The term “creative industries” probably did not even exist 20 years ago. There was a creative sector, in which all the activities went on, but the idea that it could come together and be streamlined was way off. Even 10 years ago, we would have found it difficult to think about strategies for the creative industries. Five years ago, who would have imagined that we would be talking about the creative industries being an engine for urban Britain, which is alluded to in the Government’s strategy paper? We are where we are, and it is enormously important that we get things right.

The creative industries are in pretty good, robust health. However, they need to be sensitively handled. They are fragile industries and things could so easily go badly wrong. We saw that with the dotcom companies and a number of new technologies and media organisations. We must be careful in applying policies to the creative industries. They must be applied sensitively, with due care and attention and always in consultation with the industries.

We must be aware that there is always a healthy tension between the creators and artists, and the idea of industry. I welcome that. It is a good debate that we should kick about and explore a little—where that energy, dynamism, talent and artistry start and how the idea of business and industry fits in on top of that. It is important that we acknowledge and consider that when looking at the strategies and policies required for the development of our creative industries.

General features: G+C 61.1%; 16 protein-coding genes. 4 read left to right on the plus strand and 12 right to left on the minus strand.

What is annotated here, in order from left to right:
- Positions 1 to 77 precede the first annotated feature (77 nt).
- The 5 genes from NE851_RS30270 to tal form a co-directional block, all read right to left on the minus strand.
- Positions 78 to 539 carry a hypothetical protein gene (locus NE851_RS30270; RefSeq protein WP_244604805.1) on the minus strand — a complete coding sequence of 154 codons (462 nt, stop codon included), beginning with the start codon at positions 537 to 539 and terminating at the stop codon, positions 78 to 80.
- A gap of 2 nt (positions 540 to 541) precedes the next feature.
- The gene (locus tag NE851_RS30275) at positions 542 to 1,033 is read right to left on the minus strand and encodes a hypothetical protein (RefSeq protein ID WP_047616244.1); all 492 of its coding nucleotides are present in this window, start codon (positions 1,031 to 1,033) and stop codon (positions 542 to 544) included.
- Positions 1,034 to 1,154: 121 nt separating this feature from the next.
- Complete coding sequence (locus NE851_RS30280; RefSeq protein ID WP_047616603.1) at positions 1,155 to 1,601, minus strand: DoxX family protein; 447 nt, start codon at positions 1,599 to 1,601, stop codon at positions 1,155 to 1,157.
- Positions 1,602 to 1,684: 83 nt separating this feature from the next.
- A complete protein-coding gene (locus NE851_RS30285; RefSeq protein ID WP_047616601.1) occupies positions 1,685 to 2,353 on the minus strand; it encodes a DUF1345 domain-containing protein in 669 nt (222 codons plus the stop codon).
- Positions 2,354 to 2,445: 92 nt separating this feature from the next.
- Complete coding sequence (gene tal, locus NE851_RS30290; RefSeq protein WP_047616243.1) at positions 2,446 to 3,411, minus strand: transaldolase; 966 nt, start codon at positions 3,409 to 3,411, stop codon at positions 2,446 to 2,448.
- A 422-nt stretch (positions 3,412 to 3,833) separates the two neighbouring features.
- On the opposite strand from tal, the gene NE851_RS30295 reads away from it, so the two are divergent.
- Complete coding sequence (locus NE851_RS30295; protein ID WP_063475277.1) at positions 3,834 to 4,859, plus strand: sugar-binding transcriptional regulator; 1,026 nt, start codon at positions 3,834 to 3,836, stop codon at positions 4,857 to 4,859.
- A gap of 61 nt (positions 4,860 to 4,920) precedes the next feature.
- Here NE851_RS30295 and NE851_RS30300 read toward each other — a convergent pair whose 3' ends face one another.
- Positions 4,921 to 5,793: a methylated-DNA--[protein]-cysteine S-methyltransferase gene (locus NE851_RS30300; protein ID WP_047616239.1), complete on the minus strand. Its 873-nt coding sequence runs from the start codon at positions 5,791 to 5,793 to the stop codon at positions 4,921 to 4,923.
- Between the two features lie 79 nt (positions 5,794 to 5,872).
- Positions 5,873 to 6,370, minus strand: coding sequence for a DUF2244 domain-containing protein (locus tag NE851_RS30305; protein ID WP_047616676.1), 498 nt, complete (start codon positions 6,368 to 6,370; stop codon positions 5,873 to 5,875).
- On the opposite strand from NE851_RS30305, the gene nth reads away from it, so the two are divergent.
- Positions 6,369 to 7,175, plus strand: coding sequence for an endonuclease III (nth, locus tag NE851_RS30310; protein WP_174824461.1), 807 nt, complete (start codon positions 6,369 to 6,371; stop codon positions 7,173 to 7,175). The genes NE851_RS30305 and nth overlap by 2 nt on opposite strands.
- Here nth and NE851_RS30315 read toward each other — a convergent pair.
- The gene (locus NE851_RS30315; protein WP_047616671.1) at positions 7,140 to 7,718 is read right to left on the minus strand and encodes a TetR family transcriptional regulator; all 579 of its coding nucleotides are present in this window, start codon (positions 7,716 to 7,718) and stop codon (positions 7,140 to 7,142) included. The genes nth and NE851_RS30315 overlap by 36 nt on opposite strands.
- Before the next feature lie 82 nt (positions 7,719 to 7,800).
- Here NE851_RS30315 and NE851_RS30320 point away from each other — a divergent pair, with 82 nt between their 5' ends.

I am a little disappointed about how the Government look after our creative industries. What disappoints me more than anything else is that things seem to be haphazardly organised. For example, it is unfortunate that responsibility is split across a number of Departments. In the Select Committee report from the hon. Member for Maldon and East Chelmsford (Mr. Whittingdale), a number of stakeholders mentioned that we need more co-ordination within the Government when looking after the creative industries. It is not good enough that things such as intellectual property and copyright remain with the Department for Business, Enterprise and Regulatory Reform, but that cultural and artistic responsibilities reside with the Minister and the Department for Culture, Media and Sport.

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What might be even more disappointing is the fact that the Treasury likes to stick its oar in occasionally. We must remember that the Andrew Gowers review on intellectual property was Treasury-driven and reported back during the Budget. I happen to think that that is not the best way to look after such an important sector of our economy in need of such care and attention. I humbly suggest that we appoint a dedicated creative industries Minister, who could work across Departments and ensure that there is co-ordination and that the right thing is done to look after this very important sector.